If your cat is very stressed out, you may need to cover or remove your mirrors. This is particularly important for mirrors at the cat’s level, where they are most likely to see it. 

Don’t get rid of the mirrors forever. Instead, reintroduce them slowly. This may require uncovering a mirror for a few minutes at a time, and then recovering. Give your cat treats or kibble while the mirror is uncovered. Eventually, they may come to like the mirror. At the least, they should eventually become comfortable with them. 

Pheremones can be helpful as well. Spray them around the mirror to help your cat stay calm when interacting with the mirror. 

Can cats see-through windows?

If you’ve ever seen your cat relaxing in front of a window, you may be wondering why. Can they see through the window? What are they looking at? Are they contemplating the futility of life, or simply basking in the sun? 

One study found that 84% of cats spend at least 5 hours each day staring out a window. Cats sleep 12-16 hours a day. This means about half of their waking hours is spent staring through the glass of a window. But why? 

What Are Cats Watching Through the Window? 

Studies have revealed a cat’s three favorite things to observe from the comfort of the windowsill. These are small animals like squirrels, birds, and foliage. Other things that captivate a kitty attention include other cats, humans, and vehicles. 

Why do cats spend so much time watching these three things? It provides them with environmental stimulation. Cats need environmental stimulation to be happy and healthy. They are still closely related to their wild counterparts. It’s no surprise they crave interaction with the outside world.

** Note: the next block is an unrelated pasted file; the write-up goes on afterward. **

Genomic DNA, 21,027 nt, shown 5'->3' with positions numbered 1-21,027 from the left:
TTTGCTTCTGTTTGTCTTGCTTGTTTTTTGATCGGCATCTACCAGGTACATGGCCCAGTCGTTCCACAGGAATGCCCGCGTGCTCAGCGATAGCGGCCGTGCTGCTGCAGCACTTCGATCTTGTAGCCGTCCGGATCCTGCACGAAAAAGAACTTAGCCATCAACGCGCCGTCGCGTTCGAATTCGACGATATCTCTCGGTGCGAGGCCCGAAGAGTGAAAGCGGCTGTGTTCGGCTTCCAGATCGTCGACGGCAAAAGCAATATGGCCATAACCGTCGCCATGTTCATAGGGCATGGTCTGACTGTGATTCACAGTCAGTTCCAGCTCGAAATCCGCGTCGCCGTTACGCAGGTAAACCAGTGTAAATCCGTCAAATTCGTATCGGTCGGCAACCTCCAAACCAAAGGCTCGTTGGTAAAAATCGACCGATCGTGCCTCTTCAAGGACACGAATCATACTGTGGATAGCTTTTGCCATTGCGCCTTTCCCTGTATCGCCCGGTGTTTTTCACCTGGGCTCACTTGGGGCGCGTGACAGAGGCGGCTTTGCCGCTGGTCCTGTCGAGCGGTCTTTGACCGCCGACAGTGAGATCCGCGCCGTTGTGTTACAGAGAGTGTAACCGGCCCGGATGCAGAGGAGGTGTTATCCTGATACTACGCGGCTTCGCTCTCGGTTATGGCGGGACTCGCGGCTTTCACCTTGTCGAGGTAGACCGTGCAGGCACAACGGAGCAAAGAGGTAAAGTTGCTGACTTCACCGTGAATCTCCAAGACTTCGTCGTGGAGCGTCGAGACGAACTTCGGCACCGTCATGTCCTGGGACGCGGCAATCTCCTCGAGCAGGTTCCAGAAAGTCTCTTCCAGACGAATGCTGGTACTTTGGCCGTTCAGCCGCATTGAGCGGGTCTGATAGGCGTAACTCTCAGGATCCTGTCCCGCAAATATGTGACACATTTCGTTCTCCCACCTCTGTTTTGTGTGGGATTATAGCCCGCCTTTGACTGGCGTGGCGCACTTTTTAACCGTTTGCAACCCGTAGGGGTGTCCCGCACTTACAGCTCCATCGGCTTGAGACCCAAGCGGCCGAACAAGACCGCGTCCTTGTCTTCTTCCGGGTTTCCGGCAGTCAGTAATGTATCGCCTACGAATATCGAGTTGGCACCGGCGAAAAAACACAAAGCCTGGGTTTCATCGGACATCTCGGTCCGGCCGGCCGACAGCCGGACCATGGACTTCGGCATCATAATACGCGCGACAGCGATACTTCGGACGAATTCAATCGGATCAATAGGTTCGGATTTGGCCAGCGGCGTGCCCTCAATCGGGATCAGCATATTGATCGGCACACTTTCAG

They observe potential prey. Perhaps they even think about how they would catch it. This is similar to a human watching a horror movie. You can’t help but think about what you would do in that situation. Your cat is doing the same when they see their prey, from the opposite end of the spectrum. 

It’s also simply interesting for them to watch the goings on. Ever sit on your porch and just observe your neighbors? You can find hours of entertainment in an active neighborhood. Your cat does the same watching their fellow animals. 

Lastly, cats love watching foliage and the weather. They are not much different from us in this regard. Studies have shown that the ability to see outside makes us happier and reduces stress. Perhaps it does the same for your cat. 

Standing Guard

The other reason your cat is fascinated by a window view is that they are protecting themselves and their territory. Cats are naturally territorial. They will share their territory with other cats in the wild to an extent. 

Each cat will have its own home base. This is where it sleeps and spends the majority of its time. Several cats will share other areas of territory. Essentially, they time share. One cat will have an area at a certain time. At another time, another cat will use the area. This allows cats to share territory with minimal interaction.